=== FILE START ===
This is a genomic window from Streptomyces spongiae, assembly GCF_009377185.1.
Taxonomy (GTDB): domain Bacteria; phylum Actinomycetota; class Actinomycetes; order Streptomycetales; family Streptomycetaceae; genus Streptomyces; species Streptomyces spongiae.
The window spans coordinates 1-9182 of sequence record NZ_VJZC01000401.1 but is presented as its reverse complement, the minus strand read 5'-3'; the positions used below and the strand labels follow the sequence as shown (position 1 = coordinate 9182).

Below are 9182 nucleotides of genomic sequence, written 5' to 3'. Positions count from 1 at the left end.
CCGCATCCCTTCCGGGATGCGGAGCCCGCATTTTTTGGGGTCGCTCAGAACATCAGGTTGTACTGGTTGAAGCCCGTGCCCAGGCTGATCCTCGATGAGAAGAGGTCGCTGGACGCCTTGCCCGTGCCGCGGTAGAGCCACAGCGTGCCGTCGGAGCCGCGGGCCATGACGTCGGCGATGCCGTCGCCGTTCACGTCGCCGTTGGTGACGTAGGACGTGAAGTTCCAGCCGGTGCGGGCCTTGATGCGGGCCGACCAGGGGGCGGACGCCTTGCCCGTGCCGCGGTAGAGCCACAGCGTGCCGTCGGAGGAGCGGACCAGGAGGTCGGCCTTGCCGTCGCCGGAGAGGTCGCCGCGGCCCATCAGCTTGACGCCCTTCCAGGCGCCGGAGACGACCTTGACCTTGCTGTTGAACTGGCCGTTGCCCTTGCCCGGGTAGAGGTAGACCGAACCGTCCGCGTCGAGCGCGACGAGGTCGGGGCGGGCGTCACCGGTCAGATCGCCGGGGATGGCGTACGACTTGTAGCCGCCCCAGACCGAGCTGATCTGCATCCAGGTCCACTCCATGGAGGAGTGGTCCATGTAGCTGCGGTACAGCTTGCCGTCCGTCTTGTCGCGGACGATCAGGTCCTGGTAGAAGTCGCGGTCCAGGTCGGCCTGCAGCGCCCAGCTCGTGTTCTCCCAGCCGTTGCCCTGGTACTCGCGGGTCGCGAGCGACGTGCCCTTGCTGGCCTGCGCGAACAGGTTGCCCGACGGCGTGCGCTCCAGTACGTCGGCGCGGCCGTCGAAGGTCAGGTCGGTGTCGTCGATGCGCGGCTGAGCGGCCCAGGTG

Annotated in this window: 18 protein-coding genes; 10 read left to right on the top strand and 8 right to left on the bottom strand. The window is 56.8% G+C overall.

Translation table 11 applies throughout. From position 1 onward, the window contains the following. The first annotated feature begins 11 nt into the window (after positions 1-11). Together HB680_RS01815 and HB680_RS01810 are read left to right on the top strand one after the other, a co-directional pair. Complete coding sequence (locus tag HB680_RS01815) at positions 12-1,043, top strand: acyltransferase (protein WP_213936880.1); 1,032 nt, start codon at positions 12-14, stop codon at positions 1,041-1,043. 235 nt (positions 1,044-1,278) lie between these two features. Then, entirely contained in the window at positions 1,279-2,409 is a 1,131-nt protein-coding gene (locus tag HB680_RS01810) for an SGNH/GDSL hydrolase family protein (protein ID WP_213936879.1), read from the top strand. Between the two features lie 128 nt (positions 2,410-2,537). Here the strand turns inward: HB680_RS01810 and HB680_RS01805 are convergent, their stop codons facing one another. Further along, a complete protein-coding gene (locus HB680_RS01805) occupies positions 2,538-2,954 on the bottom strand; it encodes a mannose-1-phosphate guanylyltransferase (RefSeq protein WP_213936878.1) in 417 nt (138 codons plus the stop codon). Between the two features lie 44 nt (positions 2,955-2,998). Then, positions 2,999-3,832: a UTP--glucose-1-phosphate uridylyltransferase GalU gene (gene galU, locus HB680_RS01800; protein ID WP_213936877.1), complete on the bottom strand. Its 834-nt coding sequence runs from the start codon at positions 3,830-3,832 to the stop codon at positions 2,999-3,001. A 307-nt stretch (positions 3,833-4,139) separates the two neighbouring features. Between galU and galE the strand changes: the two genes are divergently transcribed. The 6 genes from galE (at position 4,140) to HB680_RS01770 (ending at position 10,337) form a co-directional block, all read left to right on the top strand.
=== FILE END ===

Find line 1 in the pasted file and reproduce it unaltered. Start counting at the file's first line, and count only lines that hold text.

This is a genomic window from Streptomyces spongiae, assembly GCF_009377185.1.